Flashcards in 4. Hypertension Deck (32):
What is BP determined by?
By the cardiac output and the resistance of the blood vessels to blood flow
How do you work out BP?
BP = CO x SVR
The maximum BP during ventricular contraction
The minimum level of BP measured between the contractions of the heart
Blood pressure less than 90/60
AKA. Orthostatic hypertension
Reduction in systolic BP of 20mmHg or more after standing for at least one minute
May also see in increase in diastolic BP by 10mmHg or more
Associated with dizziness and fainting
When does postural hypotension tend to occur/how can it be caused?
More frequent in older patients - especially those with diabetes
Can be caused by drugs such as antihypertensives (diuretics, vasodilators), alcohol
CNS symptoms occurring with hypotension
Impaired cognition (espeically in the elderly)
Lethargy and Fatigue
Visual disturbances due to hypo-perfusion of the brain e.g. blurred vision, tunnel vision etc
Symptoms of hypotension associated with the muscles
Paracervical (upper back) ache
Symptoms of hypotension associated with the heart
Angina - due to hypo-perfusion of the heart, especially during exercise
Aka. High normal BP
Systolic - 130-139
Diastolic - 85-89
What should be implemented for patients with prehypertension?
Should encourage lifestyle changes - this group has an increased risk of becoming hypertensive
NB. These are not candidates for drug therapy
"Isolated systolic hypertension"
Systolic BP greater than 140mmHg and a diastolic less than 90mmHg (SO high systolic but normal diastolic)
Less serious than full hypertension
What should be implemented for patients with isolated systolic hypertension?
Lifestyle changes - diet low in sodium, rich in whole grains, fruits and vegetables due to the presence of nitrate which can be converted to nitric oxide
Should encourage weight loss, increased physical activity and reduced alcohol consumption
If these do not reduce the systolic hypertension to safe levels then drugs should be used
When the systolic and diastolic are persistently greater than 140/90
Persistently meaning that the diagnosis must be based on repeated measurements on separate occasion days or weeks
Why is the recognition of hypertension so important?
Cardiovascular mortality risk is proportional to increased BP
Elevated BP is a major cause of stroke, coronary heart disease, renal impairment and peripheral vascular disease
What is the impact of hypertension on the heart?
Leads of a thickening of the left ventricle - concentric hypertrophy
This causes the lumen diameter of the ventricle to decrease
The walls of the ventricle hypertrophy and increase, causing the size of the ventricle chamber to decrease
SO to maintain the CO in this instance, the HR must increase
The whole ventricle enlarges
The wall may or may not increase in thickness
The enlarged heart is weaker and this can lead to heart failure
What clinical impact might hypertension have on the eyes?
Damage to the retina - arteriolar narrowing and abnormalities
Can cause damage to the eyes that appears as 'silver wiring' and 'cotton wool spots'
IMAGES ARE IN MILLAR PP _ RECOGNISE THESE
90-95% of the causes of hypertension
Aka. 'essential' or 'idiopathic'
There is no obvious underlying cause
Strong polygenic familial trent
About 5% of the cases
There is a clear underlying cause e.g. renal or renovascular disease, endocrine disease, coarctation of the aorta, iatragoenic (hormonal/oral contraceptive/NSAIDS), Thyroid or parathyroid disease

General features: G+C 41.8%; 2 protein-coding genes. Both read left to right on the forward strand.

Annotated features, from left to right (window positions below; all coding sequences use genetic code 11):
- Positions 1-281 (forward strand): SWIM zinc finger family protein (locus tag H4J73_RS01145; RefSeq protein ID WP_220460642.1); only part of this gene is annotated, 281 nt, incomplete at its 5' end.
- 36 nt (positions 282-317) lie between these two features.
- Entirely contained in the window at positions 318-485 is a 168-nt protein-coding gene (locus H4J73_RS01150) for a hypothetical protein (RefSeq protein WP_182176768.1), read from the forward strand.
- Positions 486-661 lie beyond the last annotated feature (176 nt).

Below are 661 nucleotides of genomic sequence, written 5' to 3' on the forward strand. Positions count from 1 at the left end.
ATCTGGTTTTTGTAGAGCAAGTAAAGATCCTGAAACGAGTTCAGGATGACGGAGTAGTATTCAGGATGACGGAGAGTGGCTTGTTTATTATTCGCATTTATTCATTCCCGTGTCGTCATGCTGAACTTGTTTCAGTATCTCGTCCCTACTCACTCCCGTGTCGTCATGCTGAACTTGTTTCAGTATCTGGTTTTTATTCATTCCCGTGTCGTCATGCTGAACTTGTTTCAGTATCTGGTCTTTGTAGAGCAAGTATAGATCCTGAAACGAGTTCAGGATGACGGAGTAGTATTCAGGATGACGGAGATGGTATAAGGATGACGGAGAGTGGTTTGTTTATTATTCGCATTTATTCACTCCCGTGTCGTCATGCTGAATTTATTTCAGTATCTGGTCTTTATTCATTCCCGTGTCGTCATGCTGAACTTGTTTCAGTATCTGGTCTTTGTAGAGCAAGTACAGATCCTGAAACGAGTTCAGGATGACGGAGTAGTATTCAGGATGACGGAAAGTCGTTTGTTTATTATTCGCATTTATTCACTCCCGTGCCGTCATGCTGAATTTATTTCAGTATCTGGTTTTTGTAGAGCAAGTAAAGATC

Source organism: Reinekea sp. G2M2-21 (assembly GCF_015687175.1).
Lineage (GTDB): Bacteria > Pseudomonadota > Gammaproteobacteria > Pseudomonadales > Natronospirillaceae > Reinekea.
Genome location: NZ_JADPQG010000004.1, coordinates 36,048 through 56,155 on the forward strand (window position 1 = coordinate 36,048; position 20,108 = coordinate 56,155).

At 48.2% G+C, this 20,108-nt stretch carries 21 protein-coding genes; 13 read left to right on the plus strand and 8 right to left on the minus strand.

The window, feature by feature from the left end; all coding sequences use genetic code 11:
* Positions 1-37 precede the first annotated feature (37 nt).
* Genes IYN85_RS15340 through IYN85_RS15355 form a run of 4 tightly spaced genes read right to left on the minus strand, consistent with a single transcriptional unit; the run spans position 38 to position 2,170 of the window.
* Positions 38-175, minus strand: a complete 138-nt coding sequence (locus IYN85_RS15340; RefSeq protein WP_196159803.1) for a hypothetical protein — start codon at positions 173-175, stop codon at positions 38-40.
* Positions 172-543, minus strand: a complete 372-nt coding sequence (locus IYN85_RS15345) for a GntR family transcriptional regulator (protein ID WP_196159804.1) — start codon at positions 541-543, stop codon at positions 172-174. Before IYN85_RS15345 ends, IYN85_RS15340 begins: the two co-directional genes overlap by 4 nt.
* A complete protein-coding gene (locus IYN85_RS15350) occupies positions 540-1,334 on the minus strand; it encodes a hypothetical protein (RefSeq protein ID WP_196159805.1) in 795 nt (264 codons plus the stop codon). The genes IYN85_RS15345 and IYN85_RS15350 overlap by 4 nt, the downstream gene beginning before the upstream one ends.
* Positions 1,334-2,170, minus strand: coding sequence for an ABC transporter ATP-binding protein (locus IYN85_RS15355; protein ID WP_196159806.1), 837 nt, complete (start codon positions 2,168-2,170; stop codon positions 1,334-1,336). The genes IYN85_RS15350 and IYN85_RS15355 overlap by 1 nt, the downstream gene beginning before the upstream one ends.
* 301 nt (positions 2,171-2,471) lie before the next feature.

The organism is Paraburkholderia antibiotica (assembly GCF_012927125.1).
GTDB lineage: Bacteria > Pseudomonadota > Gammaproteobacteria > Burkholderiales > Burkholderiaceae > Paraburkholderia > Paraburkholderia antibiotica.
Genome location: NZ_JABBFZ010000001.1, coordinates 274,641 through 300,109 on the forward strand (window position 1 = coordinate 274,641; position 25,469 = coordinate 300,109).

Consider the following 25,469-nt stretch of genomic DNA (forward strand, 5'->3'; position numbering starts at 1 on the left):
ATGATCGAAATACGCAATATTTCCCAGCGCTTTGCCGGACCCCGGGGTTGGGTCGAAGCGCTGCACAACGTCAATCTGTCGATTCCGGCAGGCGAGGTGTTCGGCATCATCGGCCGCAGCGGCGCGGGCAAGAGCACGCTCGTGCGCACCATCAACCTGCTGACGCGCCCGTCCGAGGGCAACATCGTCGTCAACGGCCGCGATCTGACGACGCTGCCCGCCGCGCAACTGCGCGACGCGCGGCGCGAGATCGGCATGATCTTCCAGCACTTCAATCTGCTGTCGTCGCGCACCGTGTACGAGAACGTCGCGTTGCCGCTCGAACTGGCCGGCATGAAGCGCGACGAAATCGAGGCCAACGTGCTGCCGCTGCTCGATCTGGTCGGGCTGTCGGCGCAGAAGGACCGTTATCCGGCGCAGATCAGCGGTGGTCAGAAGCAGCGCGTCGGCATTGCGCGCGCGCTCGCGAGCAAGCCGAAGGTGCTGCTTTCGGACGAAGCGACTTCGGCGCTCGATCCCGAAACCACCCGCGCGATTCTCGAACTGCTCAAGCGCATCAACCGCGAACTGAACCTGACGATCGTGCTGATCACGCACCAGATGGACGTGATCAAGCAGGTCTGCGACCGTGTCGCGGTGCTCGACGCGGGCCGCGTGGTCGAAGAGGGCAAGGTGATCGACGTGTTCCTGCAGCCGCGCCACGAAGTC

How is BP normally controlled? (year 1)
1. Baroreceptors in the carotid artery via the neuronal system
2. Renin-angiotensin-aldosterone system via the hormonal system
Describe the control of BP via the baroreceptor system
Immediate control - works in seconds - a rapid response system
This is important during changes in posture or during exercise
Describe the control of BP via the RAAS system and give the mechanism
Responsible for the maintenance of steady, longterm BP
Pathology in this system can lead to chronic hypertension
-Angiotensinogen to angiotensin 1 via renin
-Angiotensin 1 to angiotensin 2 via ACE
-Angiotensin 2 causes the release of aldosterone
-Aldosterone increases Na+ reabsorption from the collecting duct of the kidney (upregulates ENaC channels) and hence also increases the reabsorption of Cl- (follows Na+) - this results in an increased BP
-Angiotensin 2 also has a sympathetic effect on the body which causes an increased BP
-Also results in an increased secretion of ADH
What are some clinical signs of hypertension (would be present in the blood)?
Elevated levels of renin angiotensin 2
What is the impact of elevated levels of renin and angiotensin 2?
What does this mean for treatment?
Leads to excess sodium retention
Leads to retention of water via raised ADH
SO dietary salt restriction should always be part of treatment and diuretics should be used
If the extracellular fluid sodium is below 135mmol/L
Serious as it can lead to brain swelling
Symptoms of hyponatremia
Loss of energy and fatigue
Severe: (these are all due to teh swelling of the brain)
Nausea and vomiting
Restlessness and irritability
What is the suggested link between diabetes and hypertension?
Suggested that diabetes damages the kidneys and can hence result in an increased release of renin
What is the link between obesity and hypertension?
Obesity causes increased release of renal renin
This causes increased formation of angiotensin and sodium retention
This then results in hypertension (increased sodium and water retention)